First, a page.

Here's an overview of our past projects:
Students mobilising to clean up Christchurch
The SVA was founded in 2010 following the devastating Christchurch earthquakes. 11,000 people were mobilised and a team of students from the University of Canterbury coordinated the clean up of Christchurch. We have collated research, photos, interviews and opinions here for you to use. Please contact us on firstname.lastname@example.org for more information.
The Concert, Thanks to Skinny Mobile
We wanted to prove that young people can be mobilised outside a disaster. Together with Skinny Mobile and more than 200 other supporters we produced a concert where time, not money purchased a ticket; 4+ hours of volunteer time purchased a ticket to the show creating 50,000 hours of service!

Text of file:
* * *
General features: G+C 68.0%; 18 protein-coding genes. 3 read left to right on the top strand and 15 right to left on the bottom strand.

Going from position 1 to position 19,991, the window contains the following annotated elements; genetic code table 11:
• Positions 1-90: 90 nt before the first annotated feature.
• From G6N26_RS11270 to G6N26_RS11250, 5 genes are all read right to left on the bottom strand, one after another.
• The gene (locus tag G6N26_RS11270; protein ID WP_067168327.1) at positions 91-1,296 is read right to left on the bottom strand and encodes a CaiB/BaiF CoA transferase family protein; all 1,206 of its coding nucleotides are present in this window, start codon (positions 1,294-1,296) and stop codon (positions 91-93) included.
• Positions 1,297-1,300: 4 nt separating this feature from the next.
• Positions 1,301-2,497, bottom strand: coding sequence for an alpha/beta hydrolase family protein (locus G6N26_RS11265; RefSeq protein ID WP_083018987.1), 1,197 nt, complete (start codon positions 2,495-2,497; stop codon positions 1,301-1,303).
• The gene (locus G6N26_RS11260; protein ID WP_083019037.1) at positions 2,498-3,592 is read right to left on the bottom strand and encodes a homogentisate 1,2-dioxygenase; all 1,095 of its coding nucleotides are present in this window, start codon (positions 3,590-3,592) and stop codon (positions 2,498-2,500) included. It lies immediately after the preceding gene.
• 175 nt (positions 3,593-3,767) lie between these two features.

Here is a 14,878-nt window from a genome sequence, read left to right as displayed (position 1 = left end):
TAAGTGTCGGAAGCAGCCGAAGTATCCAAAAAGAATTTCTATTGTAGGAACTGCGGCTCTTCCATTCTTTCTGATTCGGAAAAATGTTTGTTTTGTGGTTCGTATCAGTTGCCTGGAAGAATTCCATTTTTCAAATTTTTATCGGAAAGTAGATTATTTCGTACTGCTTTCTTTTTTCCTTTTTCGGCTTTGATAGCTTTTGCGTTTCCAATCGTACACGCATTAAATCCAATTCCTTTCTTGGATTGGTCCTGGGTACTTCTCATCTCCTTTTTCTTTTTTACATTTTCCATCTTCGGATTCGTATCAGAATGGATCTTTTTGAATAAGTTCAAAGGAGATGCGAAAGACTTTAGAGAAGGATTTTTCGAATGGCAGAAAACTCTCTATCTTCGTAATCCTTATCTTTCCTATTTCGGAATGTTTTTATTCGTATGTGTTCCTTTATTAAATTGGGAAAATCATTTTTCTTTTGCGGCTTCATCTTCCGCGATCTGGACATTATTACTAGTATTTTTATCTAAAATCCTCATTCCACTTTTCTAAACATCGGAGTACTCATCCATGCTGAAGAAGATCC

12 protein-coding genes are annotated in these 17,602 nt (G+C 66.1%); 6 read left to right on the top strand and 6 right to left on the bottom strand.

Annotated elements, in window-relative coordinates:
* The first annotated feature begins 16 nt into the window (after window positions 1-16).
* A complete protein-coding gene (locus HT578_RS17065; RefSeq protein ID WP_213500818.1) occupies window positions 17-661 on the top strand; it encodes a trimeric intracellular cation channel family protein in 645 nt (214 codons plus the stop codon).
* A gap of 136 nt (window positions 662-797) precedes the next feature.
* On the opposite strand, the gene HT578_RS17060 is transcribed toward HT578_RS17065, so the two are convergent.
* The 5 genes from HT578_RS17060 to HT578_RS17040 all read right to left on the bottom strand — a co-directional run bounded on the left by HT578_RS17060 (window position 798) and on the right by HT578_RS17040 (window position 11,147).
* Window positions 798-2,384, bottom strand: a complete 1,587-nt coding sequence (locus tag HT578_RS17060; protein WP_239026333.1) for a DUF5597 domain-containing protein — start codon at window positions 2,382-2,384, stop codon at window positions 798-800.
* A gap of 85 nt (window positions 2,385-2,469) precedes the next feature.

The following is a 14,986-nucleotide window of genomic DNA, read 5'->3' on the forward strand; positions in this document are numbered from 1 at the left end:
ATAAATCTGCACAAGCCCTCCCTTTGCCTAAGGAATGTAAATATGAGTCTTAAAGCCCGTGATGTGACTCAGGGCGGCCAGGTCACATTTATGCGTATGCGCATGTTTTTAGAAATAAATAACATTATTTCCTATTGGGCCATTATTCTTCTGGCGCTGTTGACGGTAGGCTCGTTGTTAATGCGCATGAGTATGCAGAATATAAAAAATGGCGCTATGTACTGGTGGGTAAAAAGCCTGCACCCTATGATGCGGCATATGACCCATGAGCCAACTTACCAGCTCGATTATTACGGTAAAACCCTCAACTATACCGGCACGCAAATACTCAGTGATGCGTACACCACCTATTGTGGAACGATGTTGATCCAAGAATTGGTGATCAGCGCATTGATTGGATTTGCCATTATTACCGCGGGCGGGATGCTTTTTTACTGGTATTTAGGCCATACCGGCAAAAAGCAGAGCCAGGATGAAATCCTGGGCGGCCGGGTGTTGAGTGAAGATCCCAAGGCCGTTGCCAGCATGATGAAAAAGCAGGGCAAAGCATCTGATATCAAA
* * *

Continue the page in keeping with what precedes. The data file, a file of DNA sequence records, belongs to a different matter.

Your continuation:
Supporting young people before and after crisis
Our unique approach to disaster risk reduction is working with younger people; co-creating a basic structure and teaching crisis leadership skills to empower them to make a difference locally.
Our values drive our contribution to disasters. We believe in humbly serving others and work alongside locals in both disaster preparedness, response and recovery.
We were inspired to begin this work in Colombia at the IAVE World Volunteer Youth Conference in 2011, and as a result have spent countless hours sharing our lessons in leadership and crisis management with governments, corporations, conference goers, community groups and - our favourite - other young people around the world.
We have been humbled to work alongside and learn from organisations like UNESCO, UNISDR, IAVE, The Red Cross, World Vision; together with the countless smaller organisations, schools and universities we work closely with.
We are presently working on a downloadable crisis leadership program that we hope to launch later this year, but if you are interested in learning to run your own disaster resilience workshop please see "Look Beyond Disasters" and check out the LBD Toolkit; your step-by-step guide to mobilising people to make a difference to disasters. http://www.lbdtoolkit.org/